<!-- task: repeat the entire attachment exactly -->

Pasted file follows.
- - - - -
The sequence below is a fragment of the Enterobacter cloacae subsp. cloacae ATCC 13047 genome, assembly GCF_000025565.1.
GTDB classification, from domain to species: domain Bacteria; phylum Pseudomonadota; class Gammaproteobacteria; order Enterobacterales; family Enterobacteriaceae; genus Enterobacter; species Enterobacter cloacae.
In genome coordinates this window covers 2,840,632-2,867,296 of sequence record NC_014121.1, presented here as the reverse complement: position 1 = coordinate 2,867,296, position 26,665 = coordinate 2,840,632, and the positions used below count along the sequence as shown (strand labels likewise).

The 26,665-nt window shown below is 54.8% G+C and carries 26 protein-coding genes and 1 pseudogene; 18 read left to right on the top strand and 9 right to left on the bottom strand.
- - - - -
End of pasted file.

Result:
The sequence below is a fragment of the Enterobacter cloacae subsp. cloacae ATCC 13047 genome, assembly GCF_000025565.1.
GTDB classification, from domain to species: domain Bacteria; phylum Pseudomonadota; class Gammaproteobacteria; order Enterobacterales; family Enterobacteriaceae; genus Enterobacter; species Enterobacter cloacae.
In genome coordinates this window covers 2,840,632-2,867,296 of sequence record NC_014121.1, presented here as the reverse complement: position 1 = coordinate 2,867,296, position 26,665 = coordinate 2,840,632, and the positions used below count along the sequence as shown (strand labels likewise).

The 26,665-nt window shown below is 54.8% G+C and carries 26 protein-coding genes and 1 pseudogene; 18 read left to right on the top strand and 9 right to left on the bottom strand.